The strengthened dollar sweetened the deal for Callie Colvin, 23, from North Richland Hills, Texas, who in September began a yearlong master’s program in modern history at the London School of Economics. Ms. Colvin said that she applied primarily to U.S. colleges, but that she chose the London university in part because the tuition was about £24,500, or $27,500, about $30,000 less than what she would have paid at programs she was considering in the United States.
“When I saw that number, I was like, ‘OK, I thought this was going to be this dream, but then it became a reality,’” Ms. Colvin said. She paid off her tuition in October, taking advantage of the pound’s precipitous decline against the dollar.
“Once it really started tanking, in the last month, I was like, ‘I need to pay off my school as soon as possible,’” Ms. Colvin said of the currency plunge in September that was set off by the ill-fated economic plan of Liz Truss, Britain’s prime minister at the time. Ms. Colvin paid with money she had saved up from two years of work as a teacher in Texas and North Carolina.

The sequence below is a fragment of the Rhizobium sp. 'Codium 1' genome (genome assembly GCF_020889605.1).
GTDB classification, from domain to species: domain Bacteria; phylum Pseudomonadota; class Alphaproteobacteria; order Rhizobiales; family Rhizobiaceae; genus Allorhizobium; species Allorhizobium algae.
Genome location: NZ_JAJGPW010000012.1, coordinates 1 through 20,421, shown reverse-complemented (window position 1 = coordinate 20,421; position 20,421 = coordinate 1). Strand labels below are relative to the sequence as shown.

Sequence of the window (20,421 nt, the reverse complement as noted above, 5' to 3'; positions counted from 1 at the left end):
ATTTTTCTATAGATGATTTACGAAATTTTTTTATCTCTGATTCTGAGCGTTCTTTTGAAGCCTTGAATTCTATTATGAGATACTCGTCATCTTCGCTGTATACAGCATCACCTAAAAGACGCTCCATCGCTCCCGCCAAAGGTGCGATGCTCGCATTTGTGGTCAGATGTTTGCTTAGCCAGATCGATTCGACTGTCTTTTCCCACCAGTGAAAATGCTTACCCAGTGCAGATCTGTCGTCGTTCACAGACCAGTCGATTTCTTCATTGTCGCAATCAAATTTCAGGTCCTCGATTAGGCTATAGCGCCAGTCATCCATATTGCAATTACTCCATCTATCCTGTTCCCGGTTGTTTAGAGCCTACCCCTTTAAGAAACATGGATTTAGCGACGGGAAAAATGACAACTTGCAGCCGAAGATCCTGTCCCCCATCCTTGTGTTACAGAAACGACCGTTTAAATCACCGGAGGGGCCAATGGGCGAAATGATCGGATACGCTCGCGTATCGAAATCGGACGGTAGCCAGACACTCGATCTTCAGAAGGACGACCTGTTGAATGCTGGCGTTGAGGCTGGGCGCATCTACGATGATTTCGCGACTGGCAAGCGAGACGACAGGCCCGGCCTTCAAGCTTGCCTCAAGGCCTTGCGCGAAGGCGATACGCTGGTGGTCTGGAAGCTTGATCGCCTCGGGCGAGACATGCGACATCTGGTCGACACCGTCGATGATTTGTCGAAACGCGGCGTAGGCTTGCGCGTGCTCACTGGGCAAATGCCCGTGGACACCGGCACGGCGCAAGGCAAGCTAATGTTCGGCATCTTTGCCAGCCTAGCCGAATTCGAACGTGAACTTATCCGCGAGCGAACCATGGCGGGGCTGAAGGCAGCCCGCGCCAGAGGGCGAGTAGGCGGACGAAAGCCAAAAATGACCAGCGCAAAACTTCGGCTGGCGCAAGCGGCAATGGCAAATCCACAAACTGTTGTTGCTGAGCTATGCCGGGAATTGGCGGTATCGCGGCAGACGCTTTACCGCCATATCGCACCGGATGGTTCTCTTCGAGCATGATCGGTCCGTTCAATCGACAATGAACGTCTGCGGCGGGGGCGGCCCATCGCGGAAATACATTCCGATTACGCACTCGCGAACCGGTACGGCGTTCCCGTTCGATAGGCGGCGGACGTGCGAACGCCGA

Even though London is expensive, she says she has been surprised by how affordable certain things are, such as theater tickets or a student membership to Picturehouse Cinemas, a British chain of movie theaters.
To be sure, popular destinations for American students like London, Paris and Barcelona are still expensive, even for people whose spending comes from U.S. bank accounts. Rising inflation, which in September hit about 10 percent in Britain and in the eurozone, has cut into spending power. At the same time, wages have not kept up with the pace of inflation, exacerbating a cost of living crisis.
Emma Cotter, 20, a junior at the University of California, Los Angeles, who is studying this semester in Florence, Italy, said she had noticed that groceries cost less in Florence than in Los Angeles.